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Are the new voter ID requirements a step away from democracy?

The local elections that have just taken place in the UK will be the last elections where voters will not need to present a photographic ID to vote. This is due to the passing of the Elections Bill that will adopt the Northern Ireland voter ID requirement into UK law. This law aims to update security protections and eliminate fraud. The Government has declared that this will help preserve the integrity of the electoral system. Still, many have risen in opposition and claim that it is a tactical move to undermine democracy. This is due to concerns that it will make it harder for those from minorities to vote. 


 


The policy promises that everyone eligible to vote will still have this opportunity, but this vague promise is naïve and shows a lack of understanding of the country’s electorate. Voter turnout in local elections is never high, with the 2022 local elections seeing some abysmally low voting numbers. This is due to various reasons, from voters not remembering the day of the election to not seeing local elections as necessary. Even the slightest changes to how elections are run can significantly impact voter turnout. An excellent example of this is the changing of polling station locations. Many people have voted in the same polling station for years and might not realise that there has been a change in the area. Local candidates, therefore, have to work very hard if there has been a change in the polling station location to make sure that voters do not head to the previous area and possibly miss out on voting. 


 


So we know that the Election Bill aims to prevent in-person voter fraud. But have our elections seen cases of voter fraud on a scale to warrant a Bill such as this one? The 2019 General Election saw just one voter fraud conviction. This is not to say that it doesn’t happen more frequently, but it suggests that there is insufficient evidence to push through such a bill. But why would the Government exaggerate a problem that doesn’t seem to exist? The possible answer to this is quite sinister – trying to suppress the votes of those already disadvantaged to sway the public vote in one direction. The Labour party have called it a ‘dirty election tactic’ whilst Labour MP Nick Smith said the laws intend to ‘lower voter turnout’.


 


The critical issue with this Bill is that not everyone has a physical copy of their ID. Government findings showed that 91% of the population holds the date and recognisable photo IDs. 8% of unemployed people do not have any form of ID. To help this, the Government will introduce a ‘Voter Card’, but a Government survey reported that 56% of respondents would be unlikely or very unlikely to apply. Of course, the Government would make efforts to highlight the benefits and importance of getting such a card. Still, it is unrealistic to expect that a more significant percentage of the electorate will make an effort to acquire one.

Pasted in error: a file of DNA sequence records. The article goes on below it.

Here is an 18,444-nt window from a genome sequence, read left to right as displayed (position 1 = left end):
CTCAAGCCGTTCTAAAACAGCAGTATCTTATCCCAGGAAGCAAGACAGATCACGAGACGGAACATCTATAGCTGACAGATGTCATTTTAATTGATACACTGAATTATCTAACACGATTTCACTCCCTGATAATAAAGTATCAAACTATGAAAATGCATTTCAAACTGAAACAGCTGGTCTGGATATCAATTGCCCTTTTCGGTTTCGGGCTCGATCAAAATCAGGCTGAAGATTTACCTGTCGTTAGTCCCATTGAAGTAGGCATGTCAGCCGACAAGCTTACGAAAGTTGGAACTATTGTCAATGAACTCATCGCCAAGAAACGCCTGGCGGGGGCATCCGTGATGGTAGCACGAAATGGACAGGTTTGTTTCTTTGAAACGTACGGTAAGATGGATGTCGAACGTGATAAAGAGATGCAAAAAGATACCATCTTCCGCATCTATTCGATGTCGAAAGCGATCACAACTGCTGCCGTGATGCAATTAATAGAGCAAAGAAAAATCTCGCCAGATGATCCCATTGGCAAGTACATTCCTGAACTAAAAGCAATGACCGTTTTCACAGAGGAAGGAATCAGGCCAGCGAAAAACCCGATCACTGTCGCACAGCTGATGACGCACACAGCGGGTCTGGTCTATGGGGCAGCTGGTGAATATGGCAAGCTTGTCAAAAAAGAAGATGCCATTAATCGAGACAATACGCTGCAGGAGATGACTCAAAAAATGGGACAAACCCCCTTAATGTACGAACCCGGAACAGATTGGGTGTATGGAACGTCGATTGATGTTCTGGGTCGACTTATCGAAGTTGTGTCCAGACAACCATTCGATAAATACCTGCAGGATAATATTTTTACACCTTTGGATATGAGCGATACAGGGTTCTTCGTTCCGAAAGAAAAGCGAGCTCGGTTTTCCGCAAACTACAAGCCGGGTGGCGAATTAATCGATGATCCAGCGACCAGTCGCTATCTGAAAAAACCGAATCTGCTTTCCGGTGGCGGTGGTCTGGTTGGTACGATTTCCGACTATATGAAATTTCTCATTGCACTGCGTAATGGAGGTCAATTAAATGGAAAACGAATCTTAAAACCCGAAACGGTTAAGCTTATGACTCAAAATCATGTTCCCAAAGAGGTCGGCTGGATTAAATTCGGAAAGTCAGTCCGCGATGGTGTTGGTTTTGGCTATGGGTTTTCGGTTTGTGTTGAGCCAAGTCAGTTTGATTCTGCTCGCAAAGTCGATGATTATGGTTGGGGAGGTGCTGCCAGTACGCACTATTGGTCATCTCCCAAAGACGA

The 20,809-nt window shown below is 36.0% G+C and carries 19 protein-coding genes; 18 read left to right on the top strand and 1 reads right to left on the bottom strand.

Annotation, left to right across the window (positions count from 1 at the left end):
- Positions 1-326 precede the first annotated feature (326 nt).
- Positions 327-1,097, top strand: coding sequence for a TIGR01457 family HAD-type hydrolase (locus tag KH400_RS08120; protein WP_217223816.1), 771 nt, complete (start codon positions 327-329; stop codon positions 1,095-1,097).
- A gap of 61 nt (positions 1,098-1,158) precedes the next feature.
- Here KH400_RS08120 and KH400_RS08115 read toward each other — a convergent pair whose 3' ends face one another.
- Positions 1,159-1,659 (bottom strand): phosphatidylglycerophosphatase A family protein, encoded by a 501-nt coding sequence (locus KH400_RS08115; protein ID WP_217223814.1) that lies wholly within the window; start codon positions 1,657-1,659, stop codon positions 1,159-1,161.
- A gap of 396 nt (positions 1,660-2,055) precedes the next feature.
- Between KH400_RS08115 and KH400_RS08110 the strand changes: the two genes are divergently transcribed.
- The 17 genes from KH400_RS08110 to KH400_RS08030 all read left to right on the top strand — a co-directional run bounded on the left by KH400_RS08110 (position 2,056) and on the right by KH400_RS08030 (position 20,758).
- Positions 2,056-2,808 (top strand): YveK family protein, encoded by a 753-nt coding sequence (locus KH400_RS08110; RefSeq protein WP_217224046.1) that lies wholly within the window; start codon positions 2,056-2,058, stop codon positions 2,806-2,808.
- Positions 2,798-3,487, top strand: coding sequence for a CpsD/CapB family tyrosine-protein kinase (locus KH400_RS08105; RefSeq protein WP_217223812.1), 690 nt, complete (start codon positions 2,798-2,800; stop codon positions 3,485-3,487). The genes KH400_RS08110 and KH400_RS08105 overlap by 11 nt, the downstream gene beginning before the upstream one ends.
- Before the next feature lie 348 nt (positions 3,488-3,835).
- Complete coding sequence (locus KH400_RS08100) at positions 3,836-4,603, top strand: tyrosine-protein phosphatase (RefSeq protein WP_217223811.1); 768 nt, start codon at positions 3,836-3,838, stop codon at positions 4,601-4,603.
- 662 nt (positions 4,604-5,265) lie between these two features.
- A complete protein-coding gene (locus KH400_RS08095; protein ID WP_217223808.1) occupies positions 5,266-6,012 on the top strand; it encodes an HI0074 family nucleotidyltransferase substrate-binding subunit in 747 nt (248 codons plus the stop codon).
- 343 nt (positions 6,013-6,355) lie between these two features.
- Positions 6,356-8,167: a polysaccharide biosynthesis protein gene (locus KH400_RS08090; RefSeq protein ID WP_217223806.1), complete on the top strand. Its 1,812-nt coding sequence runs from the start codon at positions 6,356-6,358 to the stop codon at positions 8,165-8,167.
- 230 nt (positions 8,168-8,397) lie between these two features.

This comes from similar laws in the United States, where 2021 saw 19 US states enacting 34 voting laws 2021, which many have called out as being designed for voter suppression. Voter ID cards can be costly to produce. If the responsibility to finance this falls on the voter, this can deter a number of the electorate from acquiring a card and voting. Furthermore, the Voter ID card could be lost or stolen before an election, preventing the voter from voting. Many argue that voter fraud, the reason for introducing voter ID laws, is very rare in the United States. This issue has been exaggerated to allow for these voting barriers to be introduced. Voter ID laws have also been in place in Northern Ireland since 2003 when an electoral identity card is used. The card is free to get and does not expire, and the picture just has to be an accurate resemblance of the cardholder.


 


So who will this law affect? There might be a decrease in young voter turnout, as student cards and railcards will not suffice, a decision that seems unfair given that older person’s bus passes will. Research has shown that older age groups are more likely to vote Conservative. In 2019 over 60% of over-65s voted for them. This has been a problem that the Labour opposition has had to work hard to change. 


 


Why has the Government put this into law? There is no doubt that the political leanings of young people pose a threat to our current Government. The influx of a new voting generation could cause a swing from the right-wing parties to the left, something that the Government is increasingly worried about. Labour hold the support of 38% of persons under 29 and just 9% of those over 70. Although Labour suffered a monumental defeat in 2019, the influx of new voters eligible to vote for the first time gave way to a degree of optimism. This new law puts a dampener on this and will make Labour’s need to regain votes from the older generations even more critical. 


 


As someone passionate about getting young people to vote and get involved with politics, this new Bill isolates a chunk of voters and might lead to decreased voter turnout in the next general election. It is concerning to see how the Government does not encourage voter participation and instead seeks to hinder it. Voting is one of the best ways to make our voices heard on a national level and send a message to our Government. The recent local elections on May 5th saw the Conservatives lose almost 500 seats. Although Labour did not make as large again as they were hoping, this created fears for the Conservatives that they might lose power at the next General Election. 


 


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